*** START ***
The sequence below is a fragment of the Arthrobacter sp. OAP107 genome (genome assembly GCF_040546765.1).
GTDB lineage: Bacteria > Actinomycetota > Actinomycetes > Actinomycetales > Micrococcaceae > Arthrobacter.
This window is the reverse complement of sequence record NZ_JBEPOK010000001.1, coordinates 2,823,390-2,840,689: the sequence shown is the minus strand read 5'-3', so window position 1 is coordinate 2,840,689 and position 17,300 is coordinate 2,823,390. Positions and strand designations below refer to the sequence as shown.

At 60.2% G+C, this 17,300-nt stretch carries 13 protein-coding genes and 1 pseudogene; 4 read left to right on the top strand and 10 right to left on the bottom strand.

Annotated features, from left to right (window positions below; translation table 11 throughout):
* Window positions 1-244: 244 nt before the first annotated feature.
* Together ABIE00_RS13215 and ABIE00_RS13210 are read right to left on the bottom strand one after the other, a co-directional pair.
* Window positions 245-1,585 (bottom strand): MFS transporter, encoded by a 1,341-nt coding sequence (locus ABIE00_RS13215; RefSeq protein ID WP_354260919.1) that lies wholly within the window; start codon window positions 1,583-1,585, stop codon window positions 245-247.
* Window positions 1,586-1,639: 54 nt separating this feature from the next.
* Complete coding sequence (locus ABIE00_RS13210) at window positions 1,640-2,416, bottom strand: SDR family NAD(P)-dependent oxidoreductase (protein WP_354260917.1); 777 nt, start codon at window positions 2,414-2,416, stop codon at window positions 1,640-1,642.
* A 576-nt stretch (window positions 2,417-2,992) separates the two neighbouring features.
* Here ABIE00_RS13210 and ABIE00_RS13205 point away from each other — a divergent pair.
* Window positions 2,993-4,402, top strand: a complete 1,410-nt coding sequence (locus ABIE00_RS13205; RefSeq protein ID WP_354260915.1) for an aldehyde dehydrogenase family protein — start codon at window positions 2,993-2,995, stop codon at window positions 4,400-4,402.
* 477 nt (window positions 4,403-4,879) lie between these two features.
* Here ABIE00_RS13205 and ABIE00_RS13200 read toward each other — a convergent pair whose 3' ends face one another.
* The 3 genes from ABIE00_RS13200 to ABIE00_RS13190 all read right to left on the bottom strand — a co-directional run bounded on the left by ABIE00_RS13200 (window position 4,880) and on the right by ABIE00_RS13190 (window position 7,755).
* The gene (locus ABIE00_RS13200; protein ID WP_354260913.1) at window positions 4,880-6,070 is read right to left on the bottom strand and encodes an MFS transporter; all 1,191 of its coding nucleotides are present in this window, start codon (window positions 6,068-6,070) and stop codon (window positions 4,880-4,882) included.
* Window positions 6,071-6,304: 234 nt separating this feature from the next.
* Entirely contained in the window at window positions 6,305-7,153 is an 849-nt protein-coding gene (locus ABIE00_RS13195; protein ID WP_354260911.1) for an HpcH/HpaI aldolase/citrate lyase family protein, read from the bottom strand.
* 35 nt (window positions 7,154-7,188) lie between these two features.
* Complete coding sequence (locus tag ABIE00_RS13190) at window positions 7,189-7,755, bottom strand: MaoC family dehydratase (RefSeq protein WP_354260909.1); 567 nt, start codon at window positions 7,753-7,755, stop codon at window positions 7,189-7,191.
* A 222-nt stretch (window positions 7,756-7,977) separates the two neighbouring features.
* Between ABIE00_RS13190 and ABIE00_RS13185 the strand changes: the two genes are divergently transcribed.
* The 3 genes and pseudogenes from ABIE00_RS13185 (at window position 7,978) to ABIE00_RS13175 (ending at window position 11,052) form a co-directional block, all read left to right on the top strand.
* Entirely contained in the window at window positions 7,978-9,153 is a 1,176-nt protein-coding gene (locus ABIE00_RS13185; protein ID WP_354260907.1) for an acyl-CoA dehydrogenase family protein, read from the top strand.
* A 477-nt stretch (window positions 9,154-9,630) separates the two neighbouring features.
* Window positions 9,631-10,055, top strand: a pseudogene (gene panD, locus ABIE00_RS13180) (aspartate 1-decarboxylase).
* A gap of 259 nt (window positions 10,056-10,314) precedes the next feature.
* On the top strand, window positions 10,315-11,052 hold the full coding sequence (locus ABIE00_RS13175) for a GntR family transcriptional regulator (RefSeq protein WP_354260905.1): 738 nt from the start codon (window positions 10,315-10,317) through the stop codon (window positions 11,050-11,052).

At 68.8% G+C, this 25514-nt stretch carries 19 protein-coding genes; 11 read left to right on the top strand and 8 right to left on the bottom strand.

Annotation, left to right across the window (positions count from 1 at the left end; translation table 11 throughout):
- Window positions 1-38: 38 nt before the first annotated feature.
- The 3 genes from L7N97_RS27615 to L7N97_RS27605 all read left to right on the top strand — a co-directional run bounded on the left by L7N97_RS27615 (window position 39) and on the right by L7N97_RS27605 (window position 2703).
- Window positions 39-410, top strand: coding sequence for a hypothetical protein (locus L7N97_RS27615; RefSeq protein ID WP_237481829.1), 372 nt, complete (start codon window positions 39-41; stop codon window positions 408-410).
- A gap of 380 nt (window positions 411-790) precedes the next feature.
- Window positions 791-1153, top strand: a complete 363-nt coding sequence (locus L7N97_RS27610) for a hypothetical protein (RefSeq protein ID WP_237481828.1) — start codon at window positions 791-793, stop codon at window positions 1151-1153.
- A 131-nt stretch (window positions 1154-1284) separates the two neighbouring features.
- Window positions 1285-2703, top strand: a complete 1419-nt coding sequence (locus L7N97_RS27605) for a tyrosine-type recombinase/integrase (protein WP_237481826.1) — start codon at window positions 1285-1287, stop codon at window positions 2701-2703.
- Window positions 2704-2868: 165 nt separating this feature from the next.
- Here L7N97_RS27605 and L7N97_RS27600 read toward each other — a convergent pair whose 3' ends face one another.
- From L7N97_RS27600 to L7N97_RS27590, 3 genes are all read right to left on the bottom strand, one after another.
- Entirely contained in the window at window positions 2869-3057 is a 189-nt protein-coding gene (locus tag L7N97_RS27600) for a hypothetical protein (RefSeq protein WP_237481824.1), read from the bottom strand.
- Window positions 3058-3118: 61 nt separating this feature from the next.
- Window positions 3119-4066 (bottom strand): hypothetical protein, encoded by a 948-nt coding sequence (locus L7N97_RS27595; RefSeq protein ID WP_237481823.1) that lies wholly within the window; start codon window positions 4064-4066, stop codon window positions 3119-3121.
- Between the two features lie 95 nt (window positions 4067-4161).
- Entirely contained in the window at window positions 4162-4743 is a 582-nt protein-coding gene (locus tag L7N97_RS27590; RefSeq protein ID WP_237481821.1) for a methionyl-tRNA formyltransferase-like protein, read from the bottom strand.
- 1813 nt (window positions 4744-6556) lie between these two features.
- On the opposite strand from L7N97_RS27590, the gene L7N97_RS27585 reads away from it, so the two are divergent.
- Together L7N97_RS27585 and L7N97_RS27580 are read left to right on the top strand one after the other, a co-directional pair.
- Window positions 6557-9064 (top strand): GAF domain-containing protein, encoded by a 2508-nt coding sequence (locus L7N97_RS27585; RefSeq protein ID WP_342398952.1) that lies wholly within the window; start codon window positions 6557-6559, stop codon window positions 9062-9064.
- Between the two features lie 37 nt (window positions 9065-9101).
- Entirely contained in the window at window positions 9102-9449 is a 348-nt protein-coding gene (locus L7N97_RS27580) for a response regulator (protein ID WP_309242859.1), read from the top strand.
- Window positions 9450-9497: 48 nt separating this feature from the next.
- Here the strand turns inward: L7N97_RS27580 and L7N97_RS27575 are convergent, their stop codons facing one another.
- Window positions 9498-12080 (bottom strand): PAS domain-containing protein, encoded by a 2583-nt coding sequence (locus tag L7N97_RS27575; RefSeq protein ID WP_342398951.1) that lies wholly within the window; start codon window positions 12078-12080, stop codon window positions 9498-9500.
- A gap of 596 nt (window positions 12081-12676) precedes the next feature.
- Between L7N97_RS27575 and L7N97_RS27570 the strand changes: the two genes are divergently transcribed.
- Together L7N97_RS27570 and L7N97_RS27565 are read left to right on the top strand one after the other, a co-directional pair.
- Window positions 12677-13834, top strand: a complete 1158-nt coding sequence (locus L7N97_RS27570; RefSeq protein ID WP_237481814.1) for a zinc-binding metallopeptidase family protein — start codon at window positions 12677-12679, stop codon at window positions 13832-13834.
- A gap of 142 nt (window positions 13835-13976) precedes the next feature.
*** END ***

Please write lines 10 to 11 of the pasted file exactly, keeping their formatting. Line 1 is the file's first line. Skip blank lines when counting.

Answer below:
* Complete coding sequence (locus ABIE00_RS13210) at window positions 1,640-2,416, bottom strand: SDR family NAD(P)-dependent oxidoreductase (protein WP_354260917.1); 777 nt, start codon at window positions 2,414-2,416, stop codon at window positions 1,640-1,642.
* A 576-nt stretch (window positions 2,417-2,992) separates the two neighbouring features.